[HOT] Meeting with MSF UK

Harry Wood mail at harrywood.co.uk
Fri Dec 7 18:02:23 GMT 2012

Last week I met with people from MSF UK ( http://www.msf.org.uk  Medicins Sans Frontiers - Doctors Without Borders )  This is to relay some of points discussed.    TL;DR: there's lots of ways MSF and HOT can work together. Mapping DRC is a priority right now.

The London office supports emergency missions through it's specialist medical unit (Manson Unit). The response coordination desk is elsewhere, but this office supports both short term and long term emergencies and has strong role in supporting operational research in MSF, meaning they try to come up with innovative solutions to field problems. This includes a small team developing some GIS capabilities.

We spent some time talking about DRC. MSF are active here right now. Insecurity and violence in eastern congo continues, and clearly there are lots of humanitarian efforts ongoing there. It's a high priority area for mapping. This job http://tasks.hotosm.org/job/102 (which mostly looks finished actually), and other mapping progress in DRC could be useful to MSF.

I told them about aerial imagery being a limiting factor for our remote mapping, and the twin challenges: permission to derive vector data, and technical (geo-rectifying, tiling and hosting)  They may be able to help formulate requests for imagery in important areas. We discussed the potential of aerial photography techniques such as balloon photography, so MSF may eventually own some of their own imagery resources. I imagine the technical aspects of that are an area we can help with.

Actually while discussing I had imagined that we had approximately zero bing imagery available in DRC, but I see there *are* some strips on there now: http://bit.ly/DRCbing  Would be good to get a clearer picture of that.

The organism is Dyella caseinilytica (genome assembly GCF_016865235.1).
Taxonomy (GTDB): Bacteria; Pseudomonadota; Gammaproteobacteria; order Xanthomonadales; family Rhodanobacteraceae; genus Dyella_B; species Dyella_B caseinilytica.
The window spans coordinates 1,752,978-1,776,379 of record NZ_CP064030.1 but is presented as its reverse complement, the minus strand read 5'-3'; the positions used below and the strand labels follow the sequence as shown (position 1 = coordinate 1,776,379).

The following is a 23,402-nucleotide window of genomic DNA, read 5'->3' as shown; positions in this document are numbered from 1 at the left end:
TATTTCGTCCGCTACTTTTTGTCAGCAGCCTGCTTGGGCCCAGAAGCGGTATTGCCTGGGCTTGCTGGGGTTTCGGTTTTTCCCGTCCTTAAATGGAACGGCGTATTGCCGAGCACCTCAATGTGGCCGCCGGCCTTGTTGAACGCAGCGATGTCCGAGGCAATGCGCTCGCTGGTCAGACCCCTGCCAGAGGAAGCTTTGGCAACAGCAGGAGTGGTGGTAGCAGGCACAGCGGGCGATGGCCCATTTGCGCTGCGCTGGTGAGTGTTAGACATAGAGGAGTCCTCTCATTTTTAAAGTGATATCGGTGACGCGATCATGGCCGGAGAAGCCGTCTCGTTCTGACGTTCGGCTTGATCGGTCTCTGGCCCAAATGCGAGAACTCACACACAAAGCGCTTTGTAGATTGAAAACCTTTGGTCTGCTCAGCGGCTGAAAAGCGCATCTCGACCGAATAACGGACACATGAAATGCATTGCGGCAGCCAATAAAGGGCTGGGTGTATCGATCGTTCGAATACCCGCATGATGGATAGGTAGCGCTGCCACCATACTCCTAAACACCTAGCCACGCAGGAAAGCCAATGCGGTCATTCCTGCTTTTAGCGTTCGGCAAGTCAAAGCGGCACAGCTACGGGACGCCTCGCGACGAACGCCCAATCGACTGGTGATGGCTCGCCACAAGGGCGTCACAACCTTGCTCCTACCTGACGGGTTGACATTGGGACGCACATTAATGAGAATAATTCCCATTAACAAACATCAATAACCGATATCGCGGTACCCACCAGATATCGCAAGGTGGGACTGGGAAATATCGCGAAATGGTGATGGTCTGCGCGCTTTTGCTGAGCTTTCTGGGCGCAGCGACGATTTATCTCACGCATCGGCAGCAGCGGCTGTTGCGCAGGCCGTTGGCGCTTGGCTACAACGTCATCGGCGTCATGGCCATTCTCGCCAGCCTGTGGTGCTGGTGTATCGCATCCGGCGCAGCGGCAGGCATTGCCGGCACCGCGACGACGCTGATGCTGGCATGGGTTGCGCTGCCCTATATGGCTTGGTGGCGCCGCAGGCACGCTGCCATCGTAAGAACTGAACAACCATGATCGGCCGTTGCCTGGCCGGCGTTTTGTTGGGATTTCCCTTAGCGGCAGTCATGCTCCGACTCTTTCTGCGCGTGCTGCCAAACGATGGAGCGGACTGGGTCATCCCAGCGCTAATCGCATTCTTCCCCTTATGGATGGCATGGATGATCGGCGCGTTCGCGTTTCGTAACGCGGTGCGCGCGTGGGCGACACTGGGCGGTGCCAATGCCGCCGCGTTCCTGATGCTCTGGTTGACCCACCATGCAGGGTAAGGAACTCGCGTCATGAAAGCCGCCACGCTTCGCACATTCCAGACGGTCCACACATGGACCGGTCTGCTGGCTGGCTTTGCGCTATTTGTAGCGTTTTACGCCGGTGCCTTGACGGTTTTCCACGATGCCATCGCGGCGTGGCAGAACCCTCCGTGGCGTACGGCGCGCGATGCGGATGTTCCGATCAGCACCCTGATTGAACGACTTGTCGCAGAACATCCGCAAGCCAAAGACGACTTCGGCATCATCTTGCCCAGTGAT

We talked about various GIS use cases, of which only some are playing to the strengths of OpenStreetMap. A lot of data they could really benefit from, is the kind of data which we haven't been able to get hold of either. They'd like to do fairly zoomed out choropleth maps, for which the main data they'd need is some administrative boundaries. They also need maps which show where villages are, with names. We talked about how GNIS data is sadly lacking precision, leading to weirdness like thishttp://osm.org/go/wE9IcVt--  (interestingly this area of Nigeria has new hi-res bing imagery since I last looked at it)  I tried to stress that if they do find sources of improved data e.g. their own field workers, then getting this into OpenStreetmap is a very effective way of sharing it.

Around all of these topics I described OpenStreetMap in detail. I also demonstrated JOSM, and talked about offline capabiities. I also described some of the aims HOT, to get out on the ground ourselves as part of humanitarian responses.

There are areas where we can certainly help them with data or with data gathering processes. They have done work on population estimates by counting buildings, so our Indonesia disaster preparedness work serves an example of doing this the OSM way. We can work towards serving their use cases with remote mapping, even where we can't go the whole way e.g. village maps without names, and ensuring basic natural features (coastline and large rivers) are mapped correctly from low-res imagery for the purposes of basic medium-zoom basemaps.

Of course I invited her to bring us more specific mapping targets when they have them, and she has shared a list of the mapping priorities they have "where we eventually need our operational areas base-mapped to the village level" 

The other thing shared with me was a link to this joekit system they've been building. A java program to go from spreadsheet data to KML. 
I imagine you all could bombard them with a million other suggestions for ways of solving this problem better/differently. But at least we can be heartened to see that they're not afraid to solve a problem with a bit of coding. We can definitely teach these people to become OSMers :-) Also this gives a feel for at least one class of GIS problem they're tackling: Very zoomed out maps of disease outbreaks.

Clearly there's lots of ways MSF and HOT can work together. We've resolved to stay in touch and meet again soon, so I suppose if people have suggestions for further things I should raise with them, let me have them.

Harry Wood
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